Thursday, June 20, 2019

Bird Droppings

In November of 1978, I attended the Oregon State at Creighton game as a Creighton student. It was much different than that game I watched from the upper reaches of Civic Auditorium six years earlier. As a student, I felt much closer to the game.

Tom Apke’s Bluejays opened the 1978-79 season with six straight victories, including a 78-61 drubbing of in-state rival Nebraska. Things changed when they went on the road and by the time Larry Bird’s #5 Indiana State Sycamores came to town in late January of 1979, the Bluejays were stumbling along at 9-6.


The Sycamores were undefeated (15-0) and on cruise control headed toward their March championship game against “Magic” Johnson’s Michigan State Spartans. The Bluejays and Omaha were nothing more than a bump in their road coming in. But the sellout crowd of just under 9,000 fans in the old Omaha Civic Arena had different ideas.

The game was a Saturday afternoon matchup. In those days, the Creighton students sat courtside in  chairs that were on risers. They were known to stand and "flap" the folding chairs when the Jays were on a roll. The student sections filled quickly that day in anticipation of seeing an upset of a top ten team and one of the best players in college basketball history.

Bird had been drafted by the Celtics a year earlier but decided to return to Indiana State for his senior season. He came into the game leading the country in scoring with a 31.1 PPG average and ranked third nationally in rebounding.

Despite a strong defensive effort (holding Bird to nine points) in the first half, ISU took a 46-43 lead into the locker. The lead turned back and forth throughout the first half. Every Bluejay in the house thought that the Jays would be able to rise in the second half to topple the Sycamores. Creighton had beaten them three times the prior season.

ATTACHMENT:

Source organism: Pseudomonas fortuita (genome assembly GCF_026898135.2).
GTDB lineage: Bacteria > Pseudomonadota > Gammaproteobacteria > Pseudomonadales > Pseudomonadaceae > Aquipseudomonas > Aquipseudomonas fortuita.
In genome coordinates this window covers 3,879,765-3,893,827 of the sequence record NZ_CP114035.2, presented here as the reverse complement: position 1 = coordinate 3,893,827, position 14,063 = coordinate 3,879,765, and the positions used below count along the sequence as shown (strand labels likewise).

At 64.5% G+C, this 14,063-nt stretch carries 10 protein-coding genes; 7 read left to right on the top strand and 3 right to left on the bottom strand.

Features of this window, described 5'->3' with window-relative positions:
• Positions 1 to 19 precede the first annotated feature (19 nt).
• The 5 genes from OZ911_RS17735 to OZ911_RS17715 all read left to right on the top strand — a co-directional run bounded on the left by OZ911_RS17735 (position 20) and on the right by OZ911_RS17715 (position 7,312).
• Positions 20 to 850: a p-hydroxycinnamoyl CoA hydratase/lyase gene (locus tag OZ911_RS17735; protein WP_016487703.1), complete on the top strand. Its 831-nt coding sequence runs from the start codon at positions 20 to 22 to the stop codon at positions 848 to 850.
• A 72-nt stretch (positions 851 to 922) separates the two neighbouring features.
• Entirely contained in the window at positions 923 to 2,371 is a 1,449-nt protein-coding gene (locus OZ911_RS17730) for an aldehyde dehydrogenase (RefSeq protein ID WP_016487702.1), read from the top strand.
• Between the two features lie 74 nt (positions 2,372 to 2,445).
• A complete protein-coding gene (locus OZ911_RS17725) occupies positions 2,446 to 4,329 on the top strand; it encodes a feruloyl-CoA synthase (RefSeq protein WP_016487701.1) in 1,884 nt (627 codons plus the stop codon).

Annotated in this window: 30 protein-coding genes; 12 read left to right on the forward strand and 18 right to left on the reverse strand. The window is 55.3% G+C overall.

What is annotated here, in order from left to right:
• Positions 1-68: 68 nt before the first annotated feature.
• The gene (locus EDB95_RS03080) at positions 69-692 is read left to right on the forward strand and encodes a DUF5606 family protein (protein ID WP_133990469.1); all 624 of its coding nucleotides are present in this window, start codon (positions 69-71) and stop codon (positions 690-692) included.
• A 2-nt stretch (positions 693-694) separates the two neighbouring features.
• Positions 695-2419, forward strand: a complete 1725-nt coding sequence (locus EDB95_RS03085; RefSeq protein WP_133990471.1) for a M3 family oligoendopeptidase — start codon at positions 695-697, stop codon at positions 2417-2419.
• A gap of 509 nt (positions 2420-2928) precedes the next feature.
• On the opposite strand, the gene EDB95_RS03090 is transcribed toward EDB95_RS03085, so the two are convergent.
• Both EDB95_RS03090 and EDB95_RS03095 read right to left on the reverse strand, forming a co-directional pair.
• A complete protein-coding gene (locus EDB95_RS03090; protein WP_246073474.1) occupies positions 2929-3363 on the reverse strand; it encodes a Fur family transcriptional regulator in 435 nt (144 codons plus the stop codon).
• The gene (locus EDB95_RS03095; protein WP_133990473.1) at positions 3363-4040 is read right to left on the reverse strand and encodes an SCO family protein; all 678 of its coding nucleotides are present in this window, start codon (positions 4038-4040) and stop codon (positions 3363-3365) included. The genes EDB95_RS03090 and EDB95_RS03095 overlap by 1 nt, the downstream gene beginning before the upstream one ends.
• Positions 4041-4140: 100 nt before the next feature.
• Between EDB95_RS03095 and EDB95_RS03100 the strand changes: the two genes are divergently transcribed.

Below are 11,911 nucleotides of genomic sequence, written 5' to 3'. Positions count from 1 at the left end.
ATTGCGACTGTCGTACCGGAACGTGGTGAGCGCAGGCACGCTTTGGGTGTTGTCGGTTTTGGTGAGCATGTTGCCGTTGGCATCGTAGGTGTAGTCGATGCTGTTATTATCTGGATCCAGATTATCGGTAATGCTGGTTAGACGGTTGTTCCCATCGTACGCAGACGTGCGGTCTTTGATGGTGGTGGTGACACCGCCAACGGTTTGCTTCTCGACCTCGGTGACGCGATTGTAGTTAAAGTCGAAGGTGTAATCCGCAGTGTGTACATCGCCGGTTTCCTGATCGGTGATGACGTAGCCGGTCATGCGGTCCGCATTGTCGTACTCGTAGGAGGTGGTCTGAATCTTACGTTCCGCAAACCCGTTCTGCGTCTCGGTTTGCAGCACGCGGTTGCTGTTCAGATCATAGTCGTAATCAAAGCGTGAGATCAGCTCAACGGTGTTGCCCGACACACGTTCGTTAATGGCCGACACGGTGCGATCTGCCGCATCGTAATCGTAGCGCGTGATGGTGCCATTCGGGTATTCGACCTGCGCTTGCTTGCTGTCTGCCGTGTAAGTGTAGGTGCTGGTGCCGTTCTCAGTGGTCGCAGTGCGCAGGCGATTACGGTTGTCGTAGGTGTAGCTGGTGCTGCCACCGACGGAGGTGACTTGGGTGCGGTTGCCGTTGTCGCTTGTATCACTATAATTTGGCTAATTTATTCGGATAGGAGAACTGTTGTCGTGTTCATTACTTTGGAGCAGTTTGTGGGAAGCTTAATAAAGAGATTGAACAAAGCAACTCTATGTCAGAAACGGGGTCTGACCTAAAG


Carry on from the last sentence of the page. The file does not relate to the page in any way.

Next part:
But Bird had different ideas. He dropped his first nine shots (ISU's first 18 points) and scored 20 in the second half to lead the Sycamores to a 90-80 win. Creighton did take a 60-58 lead in the second half which gave us students an opportunity to "flap" the chairs.





Bird and the Sycamores coasted through the rest of the season including a 77-69 win over Creighton in Terre Haute a week later. They waltzed through the NCAA tournament, running up a 33-0 record, before finally meeting their first and only defeat of the year in Salt Lake City at the hands of Magic and his Michigan State teammates in the National Championship game.

That championship game forever changed college basketball and the NBA. The league finally relented and adopted the ABA's 3-point shot in 1979 for Johnson and Bird's rookie season. Bird and Johnson would continue their rivalry in classic Celtic-Laker matchups over the next decade taking the NBA to a new level of popularity.

There are those who suggest that Bird could have been the greatest scorer in college basketball history under different circumstances. He certainly was one of the college game's greatest shooters. Many of Bird's shot came from outside what would now be the three point arc. It would be interesting to know how many points he would have scored under today's college basketball rules.